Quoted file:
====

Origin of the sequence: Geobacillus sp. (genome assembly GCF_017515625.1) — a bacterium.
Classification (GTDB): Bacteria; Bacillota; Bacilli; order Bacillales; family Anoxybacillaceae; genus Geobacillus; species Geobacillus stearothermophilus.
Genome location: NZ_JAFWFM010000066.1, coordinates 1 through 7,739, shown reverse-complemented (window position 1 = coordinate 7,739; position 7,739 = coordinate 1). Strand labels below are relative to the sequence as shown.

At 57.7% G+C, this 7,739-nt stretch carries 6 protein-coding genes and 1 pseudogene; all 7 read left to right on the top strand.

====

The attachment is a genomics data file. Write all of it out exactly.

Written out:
Origin of the sequence: Geobacillus sp. (genome assembly GCF_017515625.1) — a bacterium.
Classification (GTDB): Bacteria; Bacillota; Bacilli; order Bacillales; family Anoxybacillaceae; genus Geobacillus; species Geobacillus stearothermophilus.
Genome location: NZ_JAFWFM010000066.1, coordinates 1 through 7,739, shown reverse-complemented (window position 1 = coordinate 7,739; position 7,739 = coordinate 1). Strand labels below are relative to the sequence as shown.

At 57.7% G+C, this 7,739-nt stretch carries 6 protein-coding genes and 1 pseudogene; all 7 read left to right on the top strand.